JK: We felt that the only recourse that we had to communicate with our congressman was to show up in his office and refuse to leave or else, perhaps, get arrested, we really honestly thought that was the only way we could get in contact with him. And it didn’t work. Maybe it would work if we went to D.C. and did this. But, again, the idea that you would ever have to leave your own state to communicate with your congressman is pretty patently insane.

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Interviews for Resistance is a syndicated series of interviews with organizers, agitators and troublemakers, available twice weekly as text and podcast. You can now subscribe on iTunes! Previous interviews here.

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Taxing people out of higher education, with Tom DePaola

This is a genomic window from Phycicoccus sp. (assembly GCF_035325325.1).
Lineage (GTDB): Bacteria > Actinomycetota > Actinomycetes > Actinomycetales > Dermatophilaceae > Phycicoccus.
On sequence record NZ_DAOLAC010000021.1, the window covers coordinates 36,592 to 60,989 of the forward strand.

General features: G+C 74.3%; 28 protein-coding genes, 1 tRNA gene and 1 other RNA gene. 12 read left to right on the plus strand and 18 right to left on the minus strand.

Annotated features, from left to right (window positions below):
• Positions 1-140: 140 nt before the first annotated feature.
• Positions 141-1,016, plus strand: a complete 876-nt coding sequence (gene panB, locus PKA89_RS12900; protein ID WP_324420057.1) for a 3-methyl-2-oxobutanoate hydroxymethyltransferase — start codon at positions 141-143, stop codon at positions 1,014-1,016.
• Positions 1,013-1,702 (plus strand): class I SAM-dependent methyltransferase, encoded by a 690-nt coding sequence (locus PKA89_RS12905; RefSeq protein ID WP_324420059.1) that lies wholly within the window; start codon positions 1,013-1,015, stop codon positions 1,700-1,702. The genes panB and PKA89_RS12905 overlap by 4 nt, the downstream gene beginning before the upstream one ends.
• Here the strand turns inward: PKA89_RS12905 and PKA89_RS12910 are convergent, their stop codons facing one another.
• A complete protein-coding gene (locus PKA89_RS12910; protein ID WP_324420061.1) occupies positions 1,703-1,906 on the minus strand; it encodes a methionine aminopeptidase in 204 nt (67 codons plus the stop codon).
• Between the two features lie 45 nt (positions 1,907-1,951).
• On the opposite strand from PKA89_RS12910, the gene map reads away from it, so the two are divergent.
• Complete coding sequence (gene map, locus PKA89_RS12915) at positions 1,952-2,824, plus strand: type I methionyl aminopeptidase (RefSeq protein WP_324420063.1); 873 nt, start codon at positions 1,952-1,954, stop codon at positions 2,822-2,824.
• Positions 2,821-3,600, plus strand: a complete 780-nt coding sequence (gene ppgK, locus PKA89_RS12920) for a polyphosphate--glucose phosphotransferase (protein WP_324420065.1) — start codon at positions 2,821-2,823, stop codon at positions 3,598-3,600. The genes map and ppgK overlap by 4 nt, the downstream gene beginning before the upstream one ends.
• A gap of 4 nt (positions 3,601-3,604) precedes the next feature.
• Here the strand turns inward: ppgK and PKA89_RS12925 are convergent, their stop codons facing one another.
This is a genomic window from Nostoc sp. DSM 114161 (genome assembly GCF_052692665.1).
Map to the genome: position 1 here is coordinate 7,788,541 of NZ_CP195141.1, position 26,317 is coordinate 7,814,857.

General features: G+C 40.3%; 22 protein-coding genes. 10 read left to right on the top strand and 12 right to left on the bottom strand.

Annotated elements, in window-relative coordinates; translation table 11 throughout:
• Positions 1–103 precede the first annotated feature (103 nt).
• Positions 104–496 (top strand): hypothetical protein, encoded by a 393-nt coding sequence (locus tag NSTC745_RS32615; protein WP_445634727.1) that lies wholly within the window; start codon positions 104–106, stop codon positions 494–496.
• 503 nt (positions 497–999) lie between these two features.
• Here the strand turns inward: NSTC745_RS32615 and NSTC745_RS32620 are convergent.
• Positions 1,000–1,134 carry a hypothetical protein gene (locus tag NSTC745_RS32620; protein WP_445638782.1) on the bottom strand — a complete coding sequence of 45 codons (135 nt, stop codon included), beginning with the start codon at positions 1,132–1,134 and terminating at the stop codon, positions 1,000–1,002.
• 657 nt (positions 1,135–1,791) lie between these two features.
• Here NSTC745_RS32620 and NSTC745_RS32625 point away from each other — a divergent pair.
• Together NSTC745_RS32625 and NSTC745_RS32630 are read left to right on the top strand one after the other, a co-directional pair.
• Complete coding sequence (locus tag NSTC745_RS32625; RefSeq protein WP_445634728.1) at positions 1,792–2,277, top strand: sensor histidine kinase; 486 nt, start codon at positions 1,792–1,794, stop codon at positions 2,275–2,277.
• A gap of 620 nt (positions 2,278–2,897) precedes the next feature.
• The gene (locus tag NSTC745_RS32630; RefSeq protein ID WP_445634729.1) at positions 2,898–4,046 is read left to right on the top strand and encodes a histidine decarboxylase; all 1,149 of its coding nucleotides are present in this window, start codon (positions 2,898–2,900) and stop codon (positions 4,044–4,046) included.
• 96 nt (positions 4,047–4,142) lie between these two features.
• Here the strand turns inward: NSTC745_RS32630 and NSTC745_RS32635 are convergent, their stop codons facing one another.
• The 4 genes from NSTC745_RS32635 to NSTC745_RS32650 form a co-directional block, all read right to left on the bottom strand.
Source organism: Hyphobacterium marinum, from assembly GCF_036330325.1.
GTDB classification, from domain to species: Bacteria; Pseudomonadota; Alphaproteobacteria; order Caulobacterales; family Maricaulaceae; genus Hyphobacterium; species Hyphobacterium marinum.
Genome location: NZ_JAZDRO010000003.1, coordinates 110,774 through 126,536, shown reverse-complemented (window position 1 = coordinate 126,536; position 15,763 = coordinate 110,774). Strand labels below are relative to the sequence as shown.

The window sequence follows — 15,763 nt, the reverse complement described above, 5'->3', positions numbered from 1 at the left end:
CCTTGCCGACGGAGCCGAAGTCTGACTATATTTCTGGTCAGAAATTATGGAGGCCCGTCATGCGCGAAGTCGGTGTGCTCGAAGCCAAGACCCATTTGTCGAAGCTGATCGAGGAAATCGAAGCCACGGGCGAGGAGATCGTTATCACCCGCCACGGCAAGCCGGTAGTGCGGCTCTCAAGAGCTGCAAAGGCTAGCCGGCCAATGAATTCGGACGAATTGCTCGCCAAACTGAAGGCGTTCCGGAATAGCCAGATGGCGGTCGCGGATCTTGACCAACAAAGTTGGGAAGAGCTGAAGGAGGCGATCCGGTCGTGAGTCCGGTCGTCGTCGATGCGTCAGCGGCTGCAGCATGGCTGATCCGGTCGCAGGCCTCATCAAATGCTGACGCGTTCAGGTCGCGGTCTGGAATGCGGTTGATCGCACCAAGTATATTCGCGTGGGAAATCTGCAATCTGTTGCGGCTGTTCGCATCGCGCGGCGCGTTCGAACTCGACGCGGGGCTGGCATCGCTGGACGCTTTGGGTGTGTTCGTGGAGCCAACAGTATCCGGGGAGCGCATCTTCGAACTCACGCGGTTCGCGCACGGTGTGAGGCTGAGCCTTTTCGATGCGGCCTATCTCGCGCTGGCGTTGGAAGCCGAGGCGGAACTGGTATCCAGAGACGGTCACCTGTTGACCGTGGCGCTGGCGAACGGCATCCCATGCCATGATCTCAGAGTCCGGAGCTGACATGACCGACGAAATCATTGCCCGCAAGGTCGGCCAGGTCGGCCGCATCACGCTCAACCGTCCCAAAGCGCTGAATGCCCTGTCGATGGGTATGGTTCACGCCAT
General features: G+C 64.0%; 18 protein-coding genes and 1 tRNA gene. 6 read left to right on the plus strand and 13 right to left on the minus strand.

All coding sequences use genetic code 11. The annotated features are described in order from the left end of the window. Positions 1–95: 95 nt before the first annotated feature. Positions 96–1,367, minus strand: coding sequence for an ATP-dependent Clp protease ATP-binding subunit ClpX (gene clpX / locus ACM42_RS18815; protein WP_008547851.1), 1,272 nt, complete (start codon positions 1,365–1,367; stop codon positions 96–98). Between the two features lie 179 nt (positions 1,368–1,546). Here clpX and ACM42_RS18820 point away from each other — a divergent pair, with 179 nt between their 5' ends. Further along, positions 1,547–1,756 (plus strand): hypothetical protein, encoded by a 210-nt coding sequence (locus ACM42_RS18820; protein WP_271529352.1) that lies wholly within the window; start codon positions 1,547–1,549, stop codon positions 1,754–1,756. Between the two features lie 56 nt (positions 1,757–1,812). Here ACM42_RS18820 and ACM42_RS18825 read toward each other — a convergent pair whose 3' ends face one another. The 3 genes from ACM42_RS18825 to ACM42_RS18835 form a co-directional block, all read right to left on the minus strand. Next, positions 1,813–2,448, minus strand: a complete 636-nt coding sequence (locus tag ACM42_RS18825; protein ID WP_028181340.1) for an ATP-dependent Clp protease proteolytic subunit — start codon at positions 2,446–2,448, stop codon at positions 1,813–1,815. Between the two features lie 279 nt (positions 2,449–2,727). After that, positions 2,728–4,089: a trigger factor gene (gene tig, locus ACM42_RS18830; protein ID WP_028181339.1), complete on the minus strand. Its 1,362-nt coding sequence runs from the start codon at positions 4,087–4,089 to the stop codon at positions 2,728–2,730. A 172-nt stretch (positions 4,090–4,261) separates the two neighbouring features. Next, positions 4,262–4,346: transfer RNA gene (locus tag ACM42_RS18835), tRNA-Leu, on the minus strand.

One of the remarked-upon features of the House version of the Republican tax bill currently headed to reconciliation is that it would tax tuition waivers given to graduate students who do much of the teaching and research workloads on campus as income. (To explain: When I was a graduate student teacher, my stipend–the money in my pocket–was around $16,000 per year. Tuition for my program was nearly $30,000, but was “waived”–no checks were written, no loans taken out. The GOP plan would tax me as though I made $46,000 for that year, taxes I would have to pay out of my measly $16,000 to live on.)

Graduate workers, though, have been organizing their workplaces in recent years, and are ready to fight. A group of graduate workers organizing with SEIU’s Faculty Forward campaign went to Washington, D.C. to greet Paul Ryan and ask him why he wants to raise their taxes. When Ryan wouldn’t talk to them, Tom DePaola and others were arrested. DePaola, an education PhD student and researcher at the University of Southern California, talks to me about the tax bill, the Republican attacks on campus, and the universities’ ambivalent response to the Trump administration.